Diagnostics & Imaging Week International correspondent

LONDON — The discovery of another new gene that doubles a woman’s risk of breast cancer when inherited in mutant form will help fill in the gaps in our knowledge of how faults in DNA repair cause cancer, researchers predict.

It also brings clinicians closer to the day when they can assess a woman’s individual risk of breast cancer, according to whether she has inherited one or more of a spread of mutant genes.

Nazneen Rahman, professor of cancer genetics at the Institute of Cancer Research (Sutton, UK), said: “We hope eventually to be able to assess a woman’s individual risk, and if it is elevated, we may be able to do something about it. In addition, new treatments are increasingly targeting the DNA repair pathways that these genes operate in, so it may be that women with these types of genetic faults will be suitable for certain types of treatment in the future.”

Women who inherit a mutant form of the newly identified gene, which is called PALB2, have 2.3 times the risk of breast cancer than women of similar ages from the general population. The protein product of PALB2 is known to interact with that of BRCA2, making it the first to do so out of several breast cancer genes identified as conferring a small increased risk of breast cancer.

Other breast cancer genes, such as CHEK2, ATM and BRIP1, which are associated with similar small increases in risk of breast cancer, by contrast, interact with BRCA1.

Together, faults in BRCA1 and BRCA2, which are both DNA-repair genes, are thought to account for 5% to 10% of cases of breast cancer.

“We know that the PALB2 protein directly interacts with BRCA2. It stabilizes BRCA2 and facilitates its actions. But PALB2 may also have its own role in DNA repair,” Rahman said.

A paper by Rahman and her colleagues describing the role of mutant PALB2 in breast cancer is published in the Dec. 31 issue of Nature Genetics. Its title is ‘PALB2, which encodes a BRCA2-interacting protein, is a breast cancer susceptibility gene.’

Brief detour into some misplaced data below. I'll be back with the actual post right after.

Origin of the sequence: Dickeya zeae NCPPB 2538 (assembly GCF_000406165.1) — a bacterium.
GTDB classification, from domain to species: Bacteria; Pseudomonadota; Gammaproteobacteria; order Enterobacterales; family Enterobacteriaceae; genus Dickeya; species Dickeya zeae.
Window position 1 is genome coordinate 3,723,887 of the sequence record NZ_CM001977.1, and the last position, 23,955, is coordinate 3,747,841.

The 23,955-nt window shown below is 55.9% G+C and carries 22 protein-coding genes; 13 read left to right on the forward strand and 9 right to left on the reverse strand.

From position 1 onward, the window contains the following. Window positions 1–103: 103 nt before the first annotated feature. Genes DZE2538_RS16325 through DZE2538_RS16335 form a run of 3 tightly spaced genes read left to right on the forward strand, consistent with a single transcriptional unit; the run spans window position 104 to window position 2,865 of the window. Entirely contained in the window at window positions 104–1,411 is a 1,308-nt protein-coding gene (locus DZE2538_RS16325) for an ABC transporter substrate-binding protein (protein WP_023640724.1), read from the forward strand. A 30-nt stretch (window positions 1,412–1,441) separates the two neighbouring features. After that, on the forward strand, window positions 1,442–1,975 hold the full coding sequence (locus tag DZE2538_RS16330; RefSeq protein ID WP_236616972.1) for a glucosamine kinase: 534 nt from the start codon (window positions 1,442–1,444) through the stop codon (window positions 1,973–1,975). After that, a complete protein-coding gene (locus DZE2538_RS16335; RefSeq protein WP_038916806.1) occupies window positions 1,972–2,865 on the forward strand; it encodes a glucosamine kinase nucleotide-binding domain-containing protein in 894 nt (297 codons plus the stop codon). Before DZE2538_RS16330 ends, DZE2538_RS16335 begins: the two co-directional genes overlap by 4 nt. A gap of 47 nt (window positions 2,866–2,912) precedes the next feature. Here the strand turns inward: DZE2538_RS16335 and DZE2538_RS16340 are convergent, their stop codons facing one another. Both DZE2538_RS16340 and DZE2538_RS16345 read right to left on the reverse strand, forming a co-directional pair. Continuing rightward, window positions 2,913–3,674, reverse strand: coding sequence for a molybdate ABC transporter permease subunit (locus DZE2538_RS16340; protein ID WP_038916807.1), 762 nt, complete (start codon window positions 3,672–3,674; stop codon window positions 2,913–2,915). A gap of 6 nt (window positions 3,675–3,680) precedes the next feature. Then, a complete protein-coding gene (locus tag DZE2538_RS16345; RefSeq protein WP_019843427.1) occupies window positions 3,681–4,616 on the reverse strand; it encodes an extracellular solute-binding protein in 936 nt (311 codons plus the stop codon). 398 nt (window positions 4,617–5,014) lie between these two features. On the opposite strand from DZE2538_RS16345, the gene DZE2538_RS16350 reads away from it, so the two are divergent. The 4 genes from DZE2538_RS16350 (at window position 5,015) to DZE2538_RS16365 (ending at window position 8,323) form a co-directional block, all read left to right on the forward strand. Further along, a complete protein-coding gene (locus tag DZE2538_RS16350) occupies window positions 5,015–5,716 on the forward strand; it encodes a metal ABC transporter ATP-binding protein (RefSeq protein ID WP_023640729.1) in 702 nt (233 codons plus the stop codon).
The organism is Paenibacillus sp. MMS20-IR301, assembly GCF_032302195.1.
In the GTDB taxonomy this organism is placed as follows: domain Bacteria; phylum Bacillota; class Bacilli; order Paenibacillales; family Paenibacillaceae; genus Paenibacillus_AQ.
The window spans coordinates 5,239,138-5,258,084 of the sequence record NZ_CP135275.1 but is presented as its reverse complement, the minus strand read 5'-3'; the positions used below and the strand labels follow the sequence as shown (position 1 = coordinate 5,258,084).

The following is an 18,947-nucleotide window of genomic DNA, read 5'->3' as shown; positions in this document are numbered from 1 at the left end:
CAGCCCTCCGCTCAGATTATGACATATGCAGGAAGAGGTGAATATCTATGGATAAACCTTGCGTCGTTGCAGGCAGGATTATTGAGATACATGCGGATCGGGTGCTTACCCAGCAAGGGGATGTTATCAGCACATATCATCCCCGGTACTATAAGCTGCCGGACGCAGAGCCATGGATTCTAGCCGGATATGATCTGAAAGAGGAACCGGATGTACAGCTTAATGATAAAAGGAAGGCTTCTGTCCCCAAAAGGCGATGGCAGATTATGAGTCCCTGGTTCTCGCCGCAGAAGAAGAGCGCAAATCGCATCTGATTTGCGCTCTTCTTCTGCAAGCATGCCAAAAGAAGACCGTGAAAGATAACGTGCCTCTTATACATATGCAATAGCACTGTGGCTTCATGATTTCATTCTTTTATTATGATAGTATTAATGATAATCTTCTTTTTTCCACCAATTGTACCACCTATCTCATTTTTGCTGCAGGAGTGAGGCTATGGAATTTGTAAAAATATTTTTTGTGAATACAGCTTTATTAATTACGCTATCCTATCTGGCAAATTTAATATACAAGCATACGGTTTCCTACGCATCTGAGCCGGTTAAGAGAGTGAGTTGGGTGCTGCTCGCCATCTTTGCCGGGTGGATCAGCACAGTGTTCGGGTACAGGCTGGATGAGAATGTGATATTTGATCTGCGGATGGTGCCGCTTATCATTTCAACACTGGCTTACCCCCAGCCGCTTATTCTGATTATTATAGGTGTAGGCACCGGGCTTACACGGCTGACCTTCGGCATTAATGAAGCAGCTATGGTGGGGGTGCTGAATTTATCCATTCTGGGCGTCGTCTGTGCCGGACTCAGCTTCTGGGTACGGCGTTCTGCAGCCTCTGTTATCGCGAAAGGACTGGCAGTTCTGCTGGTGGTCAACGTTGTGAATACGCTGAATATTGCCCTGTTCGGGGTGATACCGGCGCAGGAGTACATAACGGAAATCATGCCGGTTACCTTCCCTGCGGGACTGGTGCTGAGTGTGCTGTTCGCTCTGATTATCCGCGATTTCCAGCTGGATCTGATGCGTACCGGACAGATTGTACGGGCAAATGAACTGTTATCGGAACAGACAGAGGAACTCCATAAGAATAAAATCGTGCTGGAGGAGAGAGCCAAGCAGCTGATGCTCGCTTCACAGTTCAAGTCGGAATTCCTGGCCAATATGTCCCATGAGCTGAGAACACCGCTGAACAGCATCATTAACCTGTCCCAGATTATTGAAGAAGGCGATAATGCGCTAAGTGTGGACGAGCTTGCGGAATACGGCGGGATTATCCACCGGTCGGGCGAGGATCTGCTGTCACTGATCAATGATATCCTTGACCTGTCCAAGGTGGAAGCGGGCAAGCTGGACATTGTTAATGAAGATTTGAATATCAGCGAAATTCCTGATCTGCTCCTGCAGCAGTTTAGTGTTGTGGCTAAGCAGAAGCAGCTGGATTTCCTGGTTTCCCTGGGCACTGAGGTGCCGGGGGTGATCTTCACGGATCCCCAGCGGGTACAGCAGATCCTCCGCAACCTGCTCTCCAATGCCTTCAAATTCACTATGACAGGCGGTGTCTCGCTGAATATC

The team, funded by Cancer Research in the UK, looked for faults in PALB2 in 923 individuals with a family history of breast cancer, which they knew was not caused by inheritance of mutant BRCA1 or BRCA2. The researchers found mutations in 10 of those individuals, but no mutations in 1,084 controls.

‘”We estimate that faults in the PALB2 gene contribute to around 100 cases of breast cancer in the UK each year,” Rahman said. “Interestingly, one of the 10 breast cancer cases we identified as being linked to PALB2 was a male breast cancer, which may mean faults in the PALB2 gene are associated with a higher risk of male breast cancer. We need to investigate this link further before we will know for sure.”

She predicted that some DNA repair genes with a role in breast cancer remain to be found, but that other types of genetic faults, for example those interacting with hormones and other environmental factors, are likely to be identified soon.

In the same issue of Nature Genetics, Rahman’s group and a second team of researchers also reported that some people with Fanconi anemia (FA) — a rare type of inherited anemia that leads to bone marrow failure — carry two mutant copies of PALB2.

The paper by Rahman and colleagues is titled “Biallelic mutations in PALB2 cause Fanconi anemia subtype FA-N and predispose to childhood cancer.”

The title of the accompanying paper, by David Livingston, of Harvard Medical School (Boston), and collaborators, is “Fanconi anemia is associated with a defect in the BRCA2 partner PALB2.”

Rahman’s group studied 82 children with FA that was not due to any of the 11 genes known to be responsible for the disease. They identified seven children as belonging to a new subtype, which is characterized by aggressive disease, with a high risk of childhood solid tumors including medulloblastoma and Wilms’ tumor.

Professor John Toy, medical director of Cancer Research UK, said: ‘All children with Fanconi anemia are already monitored very closely for signs of cancer, particularly leukemia. Identifying children with a unique type of this disease, one characterized by a high risk of developing certain solid tumors, is a significant finding that will assist doctors looking after these particular patients in the future.’

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